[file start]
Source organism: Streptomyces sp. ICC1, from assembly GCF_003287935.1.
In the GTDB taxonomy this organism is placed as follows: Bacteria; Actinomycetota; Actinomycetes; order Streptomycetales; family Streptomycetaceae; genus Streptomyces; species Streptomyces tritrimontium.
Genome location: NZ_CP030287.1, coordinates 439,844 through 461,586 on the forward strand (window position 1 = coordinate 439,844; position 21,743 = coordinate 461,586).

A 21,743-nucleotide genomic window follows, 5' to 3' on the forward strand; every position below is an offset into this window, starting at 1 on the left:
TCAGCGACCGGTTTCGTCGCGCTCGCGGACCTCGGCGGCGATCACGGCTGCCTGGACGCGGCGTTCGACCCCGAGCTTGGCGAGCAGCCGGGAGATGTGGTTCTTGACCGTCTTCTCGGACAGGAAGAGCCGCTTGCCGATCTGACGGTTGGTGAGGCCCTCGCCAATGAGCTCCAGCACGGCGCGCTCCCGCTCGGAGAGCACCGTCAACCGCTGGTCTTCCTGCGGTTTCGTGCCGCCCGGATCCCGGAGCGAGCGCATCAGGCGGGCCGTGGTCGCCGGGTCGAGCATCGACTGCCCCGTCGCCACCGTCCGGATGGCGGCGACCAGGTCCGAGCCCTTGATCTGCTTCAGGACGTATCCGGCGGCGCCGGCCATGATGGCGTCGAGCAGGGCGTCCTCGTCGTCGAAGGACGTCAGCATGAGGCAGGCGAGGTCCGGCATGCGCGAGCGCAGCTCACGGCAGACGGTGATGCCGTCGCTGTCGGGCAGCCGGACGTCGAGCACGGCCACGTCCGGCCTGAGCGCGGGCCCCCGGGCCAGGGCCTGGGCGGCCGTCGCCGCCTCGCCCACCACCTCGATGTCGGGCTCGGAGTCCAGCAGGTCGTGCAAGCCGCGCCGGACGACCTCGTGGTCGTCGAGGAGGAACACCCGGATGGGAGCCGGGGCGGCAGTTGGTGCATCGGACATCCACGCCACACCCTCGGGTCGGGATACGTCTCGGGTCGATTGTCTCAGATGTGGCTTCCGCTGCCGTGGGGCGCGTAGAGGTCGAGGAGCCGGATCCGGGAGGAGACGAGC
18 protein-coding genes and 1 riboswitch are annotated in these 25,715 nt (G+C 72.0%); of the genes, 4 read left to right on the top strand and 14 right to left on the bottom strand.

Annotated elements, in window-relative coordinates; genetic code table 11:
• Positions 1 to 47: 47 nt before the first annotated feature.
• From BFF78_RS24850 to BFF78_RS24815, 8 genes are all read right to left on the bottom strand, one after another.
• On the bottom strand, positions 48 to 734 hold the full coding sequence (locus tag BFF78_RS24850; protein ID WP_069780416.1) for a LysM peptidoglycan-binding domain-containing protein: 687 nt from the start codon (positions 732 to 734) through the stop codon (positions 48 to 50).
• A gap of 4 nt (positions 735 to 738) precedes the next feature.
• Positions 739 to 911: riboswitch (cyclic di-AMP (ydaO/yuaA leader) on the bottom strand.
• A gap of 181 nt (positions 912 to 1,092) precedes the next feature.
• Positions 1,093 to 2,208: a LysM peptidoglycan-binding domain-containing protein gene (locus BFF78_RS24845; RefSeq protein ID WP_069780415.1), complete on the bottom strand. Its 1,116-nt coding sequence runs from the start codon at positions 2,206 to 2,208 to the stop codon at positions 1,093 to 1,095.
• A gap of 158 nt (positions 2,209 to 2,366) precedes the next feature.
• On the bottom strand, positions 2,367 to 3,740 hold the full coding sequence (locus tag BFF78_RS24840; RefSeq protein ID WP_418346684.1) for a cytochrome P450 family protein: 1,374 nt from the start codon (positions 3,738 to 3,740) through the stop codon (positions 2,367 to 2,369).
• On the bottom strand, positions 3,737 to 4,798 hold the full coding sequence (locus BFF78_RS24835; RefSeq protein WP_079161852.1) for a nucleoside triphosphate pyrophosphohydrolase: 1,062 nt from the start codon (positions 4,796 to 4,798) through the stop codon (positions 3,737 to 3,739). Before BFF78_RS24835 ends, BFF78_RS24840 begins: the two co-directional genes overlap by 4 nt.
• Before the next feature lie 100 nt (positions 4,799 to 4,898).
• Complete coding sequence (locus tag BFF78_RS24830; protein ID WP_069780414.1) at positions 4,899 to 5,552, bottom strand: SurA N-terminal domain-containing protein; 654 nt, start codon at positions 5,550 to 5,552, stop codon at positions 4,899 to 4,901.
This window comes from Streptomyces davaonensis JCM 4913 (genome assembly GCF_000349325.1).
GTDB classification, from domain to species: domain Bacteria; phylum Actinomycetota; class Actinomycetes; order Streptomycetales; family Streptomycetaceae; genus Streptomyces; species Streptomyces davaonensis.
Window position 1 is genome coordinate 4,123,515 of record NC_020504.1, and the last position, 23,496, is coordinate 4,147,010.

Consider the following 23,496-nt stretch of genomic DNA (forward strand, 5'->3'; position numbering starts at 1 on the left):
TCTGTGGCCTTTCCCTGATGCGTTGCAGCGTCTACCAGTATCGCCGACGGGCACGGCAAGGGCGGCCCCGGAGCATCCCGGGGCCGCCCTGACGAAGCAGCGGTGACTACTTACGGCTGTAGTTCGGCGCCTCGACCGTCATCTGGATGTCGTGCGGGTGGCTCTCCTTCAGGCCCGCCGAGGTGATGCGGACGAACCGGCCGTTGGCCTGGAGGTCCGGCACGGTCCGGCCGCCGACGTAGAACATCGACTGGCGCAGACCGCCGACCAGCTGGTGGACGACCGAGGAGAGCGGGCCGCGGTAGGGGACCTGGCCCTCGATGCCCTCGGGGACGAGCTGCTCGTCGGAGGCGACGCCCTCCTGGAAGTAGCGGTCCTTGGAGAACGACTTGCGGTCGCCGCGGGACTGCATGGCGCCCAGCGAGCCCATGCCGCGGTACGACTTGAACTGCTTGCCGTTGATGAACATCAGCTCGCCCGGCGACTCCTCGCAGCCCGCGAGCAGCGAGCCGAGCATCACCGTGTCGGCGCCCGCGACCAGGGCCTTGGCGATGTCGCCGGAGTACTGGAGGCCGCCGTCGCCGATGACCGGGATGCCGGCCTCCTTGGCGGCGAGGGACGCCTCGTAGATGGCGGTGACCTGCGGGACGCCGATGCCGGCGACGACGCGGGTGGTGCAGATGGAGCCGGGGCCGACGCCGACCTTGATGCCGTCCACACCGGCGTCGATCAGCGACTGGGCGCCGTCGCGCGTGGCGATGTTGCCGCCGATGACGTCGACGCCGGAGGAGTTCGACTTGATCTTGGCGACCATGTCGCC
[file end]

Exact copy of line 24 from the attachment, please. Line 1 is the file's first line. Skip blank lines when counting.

TCTGTGGCCTTTCCCTGATGCGTTGCAGCGTCTACCAGTATCGCCGACGGGCACGGCAAGGGCGGCCCCGGAGCATCCCGGGGCCGCCCTGACGAAGCAGCGGTGACTACTTACGGCTGTAGTTCGGCGCCTCGACCGTCATCTGGATGTCGTGCGGGTGGCTCTCCTTCAGGCCCGCCGAGGTGATGCGGACGAACCGGCCGTTGGCCTGGAGGTCCGGCACGGTCCGGCCGCCGACGTAGAACATCGACTGGCGCAGACCGCCGACCAGCTGGTGGACGACCGAGGAGAGCGGGCCGCGGTAGGGGACCTGGCCCTCGATGCCCTCGGGGACGAGCTGCTCGTCGGAGGCGACGCCCTCCTGGAAGTAGCGGTCCTTGGAGAACGACTTGCGGTCGCCGCGGGACTGCATGGCGCCCAGCGAGCCCATGCCGCGGTACGACTTGAACTGCTTGCCGTTGATGAACATCAGCTCGCCCGGCGACTCCTCGCAGCCCGCGAGCAGCGAGCCGAGCATCACCGTGTCGGCGCCCGCGACCAGGGCCTTGGCGATGTCGCCGGAGTACTGGAGGCCGCCGTCGCCGATGACCGGGATGCCGGCCTCCTTGGCGGCGAGGGACGCCTCGTAGATGGCGGTGACCTGCGGGACGCCGATGCCGGCGACGACGCGGGTGGTGCAGATGGAGCCGGGGCCGACGCCGACCTTGATGCCGTCCACACCGGCGTCGATCAGCGACTGGGCGCCGTCGCGCGTGGCGATGTTGCCGCCGATGACGTCGACGCCGGAGGAGTTCGACTTGATCTTGGCGACCATGTCGCC